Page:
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Canvasing the Field

Geyserville resident Steven Oliver has transformed his 90-acre sheep ranch into a palette for contemporary art.

 Steven Oliver, one of the Bay Area’s leading building contractors, started collecting art in the 1970s, but by the mid-1980s he was seriously disillusioned with the art world. Prices were soaring, record auction prices were reported reverently on the financial pages, and its creators were cashing in on celebrity and speculation. In short, art had become a commodity. When a friend casually said of Oliver’s collecting habits, “Now I understand, you’re doing it to make money,” Oliver was horrified. “We had given things away, but we had never sold anything,” he remembers.

At that moment, Steven Oliver decided to distance himself from the maelstrom of art fairs, auctions, and gallery openings, and “commission site-specific works that could not be moved and could not be sold.” The site was his sheep ranch east of the tiny Sonoma County town of Geyserville, and the works were to be sculptures by some of the world’s leading contemporary artists.

Fourteen years later, the sheep are gone and the ranch is home to one of the most ambitious, private site-specific sculpture collections in the country—some 18 major works in all, each created for a specific location chosen by the artist. “Every piece in his collection is the highest quality that that particular artist has put out. Each artist has been stimulated by being invited by someone who has not only the means but the expertise to make it happen,” says Madeleine Grynsztejn, director of the Museum for Contemporary Art in Chicago, who worked with Oliver when she was senior curator for painting and sculpture at SFMOMA and he was chairman of the museum’s board. “Nowhere else are the artist and the catalyst, as we might call Steve, working so closely. They’re also stimulated by that particularly beautiful landscape and by the fact that each installation is permanent.”

Early on, Oliver and his wife, Nancy, realized that commissioning work was a far more complicated matter than walking into a gallery and writing a check. When they commissioned the first work from sculptor Judith Shea, they expected a variation on the female figures she was known for. The artist, however, was on to a new style and explained to

them firmly, “I’m not doing that kind of work anymore, and you just have to trust me.” The work, cascading down a hillside, involves a contemplative male figure, a couple of fallen columns, and a massive sculpted head lying in the grass. It wasn’t what they had planned on, but they were delighted with the final result.

Each commission requires endless amounts of time and patience, and Steven Oliver refuses to rush the process, even asking each artist to visit the ranch in three different seasons before choosing a site. Richard Serra took a year and a half to choose the location for “Snake Eyes and Box Cars,” six pairs of steel cubes placed in a mathematically precise arrangement on a hillside. Ursula von Rydingsvard spent 13 months piecing together 40,000 pieces of graphite-coated cedar into a series of looming forms that pay homage to her family members murdered in the Holocaust. Most recently, the building of Ann Hamilton’s 10-story concrete tower with its double-helix interior stairway was the culmination of 13 years of discussion and three-and-a-half years of construction.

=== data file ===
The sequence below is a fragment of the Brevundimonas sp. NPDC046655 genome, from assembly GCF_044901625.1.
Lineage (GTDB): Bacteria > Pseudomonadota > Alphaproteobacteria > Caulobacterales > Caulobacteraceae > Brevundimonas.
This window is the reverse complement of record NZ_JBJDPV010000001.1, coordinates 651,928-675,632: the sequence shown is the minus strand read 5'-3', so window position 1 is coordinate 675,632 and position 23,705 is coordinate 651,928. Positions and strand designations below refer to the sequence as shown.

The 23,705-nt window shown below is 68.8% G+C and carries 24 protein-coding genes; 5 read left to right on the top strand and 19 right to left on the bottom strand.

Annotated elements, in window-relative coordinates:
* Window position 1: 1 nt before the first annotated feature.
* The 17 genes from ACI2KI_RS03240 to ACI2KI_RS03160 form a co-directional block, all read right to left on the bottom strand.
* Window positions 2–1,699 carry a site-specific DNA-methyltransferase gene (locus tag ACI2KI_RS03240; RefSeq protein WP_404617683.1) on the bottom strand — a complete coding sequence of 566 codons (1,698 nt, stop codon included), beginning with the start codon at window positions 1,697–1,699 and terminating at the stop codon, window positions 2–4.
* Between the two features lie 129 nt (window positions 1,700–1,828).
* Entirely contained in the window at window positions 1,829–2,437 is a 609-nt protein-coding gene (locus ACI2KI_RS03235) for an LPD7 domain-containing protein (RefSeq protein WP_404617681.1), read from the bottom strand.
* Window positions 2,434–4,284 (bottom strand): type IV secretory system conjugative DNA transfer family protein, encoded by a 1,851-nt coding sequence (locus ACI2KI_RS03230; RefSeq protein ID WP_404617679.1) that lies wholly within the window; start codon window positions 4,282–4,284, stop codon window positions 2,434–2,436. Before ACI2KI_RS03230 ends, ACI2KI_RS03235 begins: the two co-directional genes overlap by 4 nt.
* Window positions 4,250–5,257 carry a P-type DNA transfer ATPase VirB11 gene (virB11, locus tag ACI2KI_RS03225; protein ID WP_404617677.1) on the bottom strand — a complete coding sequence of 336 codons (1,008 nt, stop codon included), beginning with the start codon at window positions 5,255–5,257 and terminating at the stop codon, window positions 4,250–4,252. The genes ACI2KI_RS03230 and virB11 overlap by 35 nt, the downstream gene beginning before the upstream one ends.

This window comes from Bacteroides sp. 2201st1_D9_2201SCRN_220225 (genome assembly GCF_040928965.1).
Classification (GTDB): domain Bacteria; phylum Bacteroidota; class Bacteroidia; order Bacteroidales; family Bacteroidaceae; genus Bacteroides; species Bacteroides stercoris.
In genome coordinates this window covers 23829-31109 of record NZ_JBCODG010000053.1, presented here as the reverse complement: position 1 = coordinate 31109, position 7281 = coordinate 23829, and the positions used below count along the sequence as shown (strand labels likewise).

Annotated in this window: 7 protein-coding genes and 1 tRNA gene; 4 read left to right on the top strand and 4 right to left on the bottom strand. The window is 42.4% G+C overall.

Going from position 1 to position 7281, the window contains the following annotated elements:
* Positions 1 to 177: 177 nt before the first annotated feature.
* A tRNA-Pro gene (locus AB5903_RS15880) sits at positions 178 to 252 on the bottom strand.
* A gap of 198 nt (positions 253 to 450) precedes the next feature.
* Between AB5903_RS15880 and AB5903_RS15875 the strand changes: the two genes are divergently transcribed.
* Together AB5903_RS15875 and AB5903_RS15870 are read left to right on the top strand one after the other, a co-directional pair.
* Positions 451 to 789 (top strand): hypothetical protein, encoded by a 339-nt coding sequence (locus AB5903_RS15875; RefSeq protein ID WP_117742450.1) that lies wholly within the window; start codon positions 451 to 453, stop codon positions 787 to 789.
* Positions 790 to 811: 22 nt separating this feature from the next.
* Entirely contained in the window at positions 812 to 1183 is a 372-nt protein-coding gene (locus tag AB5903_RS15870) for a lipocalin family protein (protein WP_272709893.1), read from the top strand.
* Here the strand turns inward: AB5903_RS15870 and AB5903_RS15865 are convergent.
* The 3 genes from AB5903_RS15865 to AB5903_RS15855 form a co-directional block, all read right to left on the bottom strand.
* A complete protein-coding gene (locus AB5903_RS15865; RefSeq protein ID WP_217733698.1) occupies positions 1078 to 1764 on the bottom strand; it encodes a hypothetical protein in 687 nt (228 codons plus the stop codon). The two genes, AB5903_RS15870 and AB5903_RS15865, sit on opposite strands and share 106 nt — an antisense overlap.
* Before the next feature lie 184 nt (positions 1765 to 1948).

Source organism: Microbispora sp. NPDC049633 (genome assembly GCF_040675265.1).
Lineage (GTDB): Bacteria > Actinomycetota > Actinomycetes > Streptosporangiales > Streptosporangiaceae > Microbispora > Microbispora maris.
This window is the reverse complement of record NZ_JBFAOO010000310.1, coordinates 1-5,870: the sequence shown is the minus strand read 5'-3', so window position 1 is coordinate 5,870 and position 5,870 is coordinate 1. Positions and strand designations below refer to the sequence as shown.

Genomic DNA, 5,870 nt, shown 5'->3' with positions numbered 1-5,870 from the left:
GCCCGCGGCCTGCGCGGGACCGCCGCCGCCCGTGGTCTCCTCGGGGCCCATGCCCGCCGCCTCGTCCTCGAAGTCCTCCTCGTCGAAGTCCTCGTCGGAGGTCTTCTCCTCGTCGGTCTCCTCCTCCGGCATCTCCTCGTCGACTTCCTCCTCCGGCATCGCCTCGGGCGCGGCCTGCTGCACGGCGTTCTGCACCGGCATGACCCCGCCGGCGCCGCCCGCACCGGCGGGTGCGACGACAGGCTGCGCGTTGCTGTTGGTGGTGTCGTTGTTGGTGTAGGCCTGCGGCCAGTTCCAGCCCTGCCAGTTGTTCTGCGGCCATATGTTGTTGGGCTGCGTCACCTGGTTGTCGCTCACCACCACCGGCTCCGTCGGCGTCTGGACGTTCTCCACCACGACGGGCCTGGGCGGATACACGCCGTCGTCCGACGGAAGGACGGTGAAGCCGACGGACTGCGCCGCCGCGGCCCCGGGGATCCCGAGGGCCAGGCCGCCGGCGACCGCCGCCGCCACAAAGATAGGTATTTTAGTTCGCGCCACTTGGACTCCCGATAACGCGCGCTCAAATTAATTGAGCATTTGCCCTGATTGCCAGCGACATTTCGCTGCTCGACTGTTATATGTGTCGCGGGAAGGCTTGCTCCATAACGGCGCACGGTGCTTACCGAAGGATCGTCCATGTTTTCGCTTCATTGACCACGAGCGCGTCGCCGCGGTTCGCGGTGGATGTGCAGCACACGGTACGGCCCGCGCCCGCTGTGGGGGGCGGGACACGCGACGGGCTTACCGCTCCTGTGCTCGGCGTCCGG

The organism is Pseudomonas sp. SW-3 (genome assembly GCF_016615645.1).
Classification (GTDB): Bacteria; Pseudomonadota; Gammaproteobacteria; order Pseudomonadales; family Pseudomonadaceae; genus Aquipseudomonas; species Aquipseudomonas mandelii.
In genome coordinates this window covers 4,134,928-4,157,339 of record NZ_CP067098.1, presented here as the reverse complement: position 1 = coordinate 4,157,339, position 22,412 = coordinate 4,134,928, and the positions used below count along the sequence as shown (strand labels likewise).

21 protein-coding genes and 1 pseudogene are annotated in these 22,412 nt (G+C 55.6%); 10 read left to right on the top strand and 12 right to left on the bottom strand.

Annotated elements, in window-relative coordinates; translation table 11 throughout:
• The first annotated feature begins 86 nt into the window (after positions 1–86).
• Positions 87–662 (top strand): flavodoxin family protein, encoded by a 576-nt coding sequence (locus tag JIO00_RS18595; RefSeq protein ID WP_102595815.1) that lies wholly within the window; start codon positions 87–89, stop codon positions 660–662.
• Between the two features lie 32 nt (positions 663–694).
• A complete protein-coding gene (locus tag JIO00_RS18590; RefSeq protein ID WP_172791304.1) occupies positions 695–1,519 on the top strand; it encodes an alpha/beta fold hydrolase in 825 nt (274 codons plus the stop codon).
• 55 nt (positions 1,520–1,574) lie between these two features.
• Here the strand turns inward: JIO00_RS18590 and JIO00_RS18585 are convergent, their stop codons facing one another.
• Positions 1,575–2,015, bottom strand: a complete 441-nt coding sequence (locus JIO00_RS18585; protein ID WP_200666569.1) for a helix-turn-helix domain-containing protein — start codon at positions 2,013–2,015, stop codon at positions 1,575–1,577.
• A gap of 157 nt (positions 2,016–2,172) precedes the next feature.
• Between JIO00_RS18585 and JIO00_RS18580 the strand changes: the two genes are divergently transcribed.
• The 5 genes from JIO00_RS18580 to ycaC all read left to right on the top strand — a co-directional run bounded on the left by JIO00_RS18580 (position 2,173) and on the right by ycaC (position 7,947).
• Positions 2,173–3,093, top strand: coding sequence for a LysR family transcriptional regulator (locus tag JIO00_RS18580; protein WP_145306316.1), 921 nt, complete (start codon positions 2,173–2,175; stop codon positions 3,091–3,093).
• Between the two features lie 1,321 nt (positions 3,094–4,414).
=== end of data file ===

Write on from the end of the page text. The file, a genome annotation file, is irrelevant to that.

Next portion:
The logistics are complex, requiring all of Oliver’s experience in the construction business. Paths have been cleared, roads built, topsoil and plants removed and then replaced. Serra’s steel cubes, which weigh a total of 260 tons, were made in Seattle at Jorgensen Forge—one of the few facilities in the world that can compress steel to such density—and then driven down to Geyserville in a two-and-a-half-mile convoy of 100-foot trucks. Even a less obvious project like Bill Fontana’s “Earthtones,” six half-buried loudspeakers emitting low bass tones at random intervals, required laying miles of wiring. It’s obvious, though, that Oliver thoroughly enjoys every step of the process—from the problem solving to the give-and-take with the artist. To spend more time at the ranch, he recently moved part of his construction office from Richmond to Geyserville. “Basically, our life circles around what’s going on with the art,” he says. “The unexpected consequence of all this is that my children grew up with all these great people at the dinner table. Bruce Nauman had not done a private job for years, but we hit it off right away because he raises cattle and horses on his ranch near the Texas–New Mexico border. When he arrived, I was having a problem with the sheep having blue tongue disease, so we spent the first three hours inoculating sheep.”

Although the ranch is not open to the public, the Olivers allow nonprofit arts organizations to hold benefits and tours on-site during the spring and fall, helping raise some $1.5 million for the arts. In one more instance of his hands-on approach, Oliver usually leads the tours. When he’s not working with artists and running his contracting business, Oliver is usually thinking about the next installation. “I don’t know if this one will be possible,” he says about his next commission. “But we’ve said that before.”

Tours of the collection are available in spring and fall only through nonprofit arts organizations; contact ranch management for more information, (510) 412-9090, Ext. 210.
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